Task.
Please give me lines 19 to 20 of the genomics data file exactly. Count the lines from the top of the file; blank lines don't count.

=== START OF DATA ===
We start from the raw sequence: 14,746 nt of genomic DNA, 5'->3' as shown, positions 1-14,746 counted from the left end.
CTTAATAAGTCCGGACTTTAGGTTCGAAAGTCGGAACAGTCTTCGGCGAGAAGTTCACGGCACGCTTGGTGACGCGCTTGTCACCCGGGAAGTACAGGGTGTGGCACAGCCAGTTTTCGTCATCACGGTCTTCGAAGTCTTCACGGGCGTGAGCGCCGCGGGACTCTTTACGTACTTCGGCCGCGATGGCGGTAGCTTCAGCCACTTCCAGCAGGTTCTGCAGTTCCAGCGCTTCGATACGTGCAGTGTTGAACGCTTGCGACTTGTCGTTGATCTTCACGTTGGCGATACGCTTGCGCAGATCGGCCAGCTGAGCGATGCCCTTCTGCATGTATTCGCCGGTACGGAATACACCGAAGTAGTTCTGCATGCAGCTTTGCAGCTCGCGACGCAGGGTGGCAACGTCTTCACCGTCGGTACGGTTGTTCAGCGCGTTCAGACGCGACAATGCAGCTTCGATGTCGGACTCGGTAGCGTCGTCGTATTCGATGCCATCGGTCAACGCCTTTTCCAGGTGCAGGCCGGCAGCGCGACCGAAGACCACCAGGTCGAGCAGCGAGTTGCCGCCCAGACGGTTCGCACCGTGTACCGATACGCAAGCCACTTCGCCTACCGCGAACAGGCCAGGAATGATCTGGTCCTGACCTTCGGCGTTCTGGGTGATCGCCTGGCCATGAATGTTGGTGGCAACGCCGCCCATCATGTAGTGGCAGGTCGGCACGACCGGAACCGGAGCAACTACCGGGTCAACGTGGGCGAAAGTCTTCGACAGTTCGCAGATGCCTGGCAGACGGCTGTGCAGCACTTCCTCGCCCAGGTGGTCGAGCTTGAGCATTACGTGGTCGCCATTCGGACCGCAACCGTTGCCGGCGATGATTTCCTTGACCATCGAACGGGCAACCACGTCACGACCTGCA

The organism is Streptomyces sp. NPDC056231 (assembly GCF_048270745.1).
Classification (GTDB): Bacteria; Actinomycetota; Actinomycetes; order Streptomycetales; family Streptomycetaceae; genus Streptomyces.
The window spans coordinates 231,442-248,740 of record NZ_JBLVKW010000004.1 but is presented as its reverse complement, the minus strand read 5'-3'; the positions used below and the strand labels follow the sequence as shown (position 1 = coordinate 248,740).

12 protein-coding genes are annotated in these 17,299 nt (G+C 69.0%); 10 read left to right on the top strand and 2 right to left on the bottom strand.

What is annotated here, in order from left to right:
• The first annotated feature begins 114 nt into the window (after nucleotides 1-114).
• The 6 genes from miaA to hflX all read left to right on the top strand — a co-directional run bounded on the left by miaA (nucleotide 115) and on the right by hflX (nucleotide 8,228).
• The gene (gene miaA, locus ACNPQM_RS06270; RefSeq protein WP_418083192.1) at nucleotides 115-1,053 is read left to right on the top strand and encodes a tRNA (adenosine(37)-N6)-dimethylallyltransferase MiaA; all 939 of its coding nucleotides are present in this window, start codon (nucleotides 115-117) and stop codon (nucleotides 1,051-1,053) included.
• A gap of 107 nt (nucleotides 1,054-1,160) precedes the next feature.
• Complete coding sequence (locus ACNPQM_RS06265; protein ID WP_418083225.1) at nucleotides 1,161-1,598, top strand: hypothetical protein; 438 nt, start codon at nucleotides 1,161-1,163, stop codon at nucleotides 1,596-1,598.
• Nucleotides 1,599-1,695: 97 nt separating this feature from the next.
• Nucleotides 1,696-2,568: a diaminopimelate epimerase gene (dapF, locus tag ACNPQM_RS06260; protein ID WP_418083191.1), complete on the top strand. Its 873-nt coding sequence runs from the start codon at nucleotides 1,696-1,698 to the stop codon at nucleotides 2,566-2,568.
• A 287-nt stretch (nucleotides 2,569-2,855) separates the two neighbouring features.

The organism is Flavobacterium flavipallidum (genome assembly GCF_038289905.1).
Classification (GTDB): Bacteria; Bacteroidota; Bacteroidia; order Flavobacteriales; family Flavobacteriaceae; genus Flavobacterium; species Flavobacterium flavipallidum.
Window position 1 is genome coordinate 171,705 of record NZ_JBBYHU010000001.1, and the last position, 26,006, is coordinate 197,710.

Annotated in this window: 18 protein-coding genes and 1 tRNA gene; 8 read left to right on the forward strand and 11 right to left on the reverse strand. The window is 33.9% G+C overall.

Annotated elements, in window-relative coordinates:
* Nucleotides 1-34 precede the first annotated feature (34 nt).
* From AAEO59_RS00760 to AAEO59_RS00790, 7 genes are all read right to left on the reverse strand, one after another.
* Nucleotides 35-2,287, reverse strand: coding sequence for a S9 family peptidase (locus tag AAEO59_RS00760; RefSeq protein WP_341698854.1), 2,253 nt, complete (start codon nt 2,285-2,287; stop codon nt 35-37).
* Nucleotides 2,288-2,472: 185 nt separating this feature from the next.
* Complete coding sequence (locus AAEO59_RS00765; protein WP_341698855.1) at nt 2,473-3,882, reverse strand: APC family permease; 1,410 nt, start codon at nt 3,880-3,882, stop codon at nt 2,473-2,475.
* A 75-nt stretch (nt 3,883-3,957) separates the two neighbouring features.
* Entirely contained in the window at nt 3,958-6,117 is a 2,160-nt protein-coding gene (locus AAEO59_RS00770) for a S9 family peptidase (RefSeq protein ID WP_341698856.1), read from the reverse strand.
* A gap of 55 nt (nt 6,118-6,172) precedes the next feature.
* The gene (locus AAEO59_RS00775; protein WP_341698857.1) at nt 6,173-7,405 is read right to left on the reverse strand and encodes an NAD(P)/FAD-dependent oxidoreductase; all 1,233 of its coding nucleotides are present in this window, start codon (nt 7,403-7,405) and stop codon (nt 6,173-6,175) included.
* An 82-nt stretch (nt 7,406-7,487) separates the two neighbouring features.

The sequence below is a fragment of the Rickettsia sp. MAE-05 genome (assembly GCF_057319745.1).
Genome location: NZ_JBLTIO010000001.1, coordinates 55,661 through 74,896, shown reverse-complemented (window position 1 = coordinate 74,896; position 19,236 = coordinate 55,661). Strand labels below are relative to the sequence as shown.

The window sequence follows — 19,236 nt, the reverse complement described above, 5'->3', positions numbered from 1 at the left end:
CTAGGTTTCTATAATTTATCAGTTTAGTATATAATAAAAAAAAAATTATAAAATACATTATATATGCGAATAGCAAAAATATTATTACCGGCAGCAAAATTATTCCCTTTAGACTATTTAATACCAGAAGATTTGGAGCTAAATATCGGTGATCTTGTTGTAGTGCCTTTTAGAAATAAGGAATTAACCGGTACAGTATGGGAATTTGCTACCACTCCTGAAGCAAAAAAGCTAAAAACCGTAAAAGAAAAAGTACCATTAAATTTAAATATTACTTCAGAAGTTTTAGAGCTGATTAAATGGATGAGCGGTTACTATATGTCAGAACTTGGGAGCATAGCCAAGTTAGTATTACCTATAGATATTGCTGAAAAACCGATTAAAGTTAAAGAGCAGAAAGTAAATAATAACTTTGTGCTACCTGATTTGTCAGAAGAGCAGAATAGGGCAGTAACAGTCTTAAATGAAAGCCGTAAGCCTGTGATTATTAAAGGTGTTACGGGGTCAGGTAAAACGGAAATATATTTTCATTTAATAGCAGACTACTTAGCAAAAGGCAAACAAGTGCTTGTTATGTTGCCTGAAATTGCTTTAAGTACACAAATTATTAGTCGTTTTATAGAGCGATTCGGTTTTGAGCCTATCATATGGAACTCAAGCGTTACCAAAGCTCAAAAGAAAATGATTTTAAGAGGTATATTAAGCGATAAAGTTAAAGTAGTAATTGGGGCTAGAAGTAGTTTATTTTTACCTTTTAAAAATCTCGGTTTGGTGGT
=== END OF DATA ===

Annotated in this window: 18 protein-coding genes and 1 tRNA gene; 8 read left to right on the forward strand and 11 right to left on the reverse strand. The window is 33.9% G+C overall.

Annotated elements, in window-relative coordinates: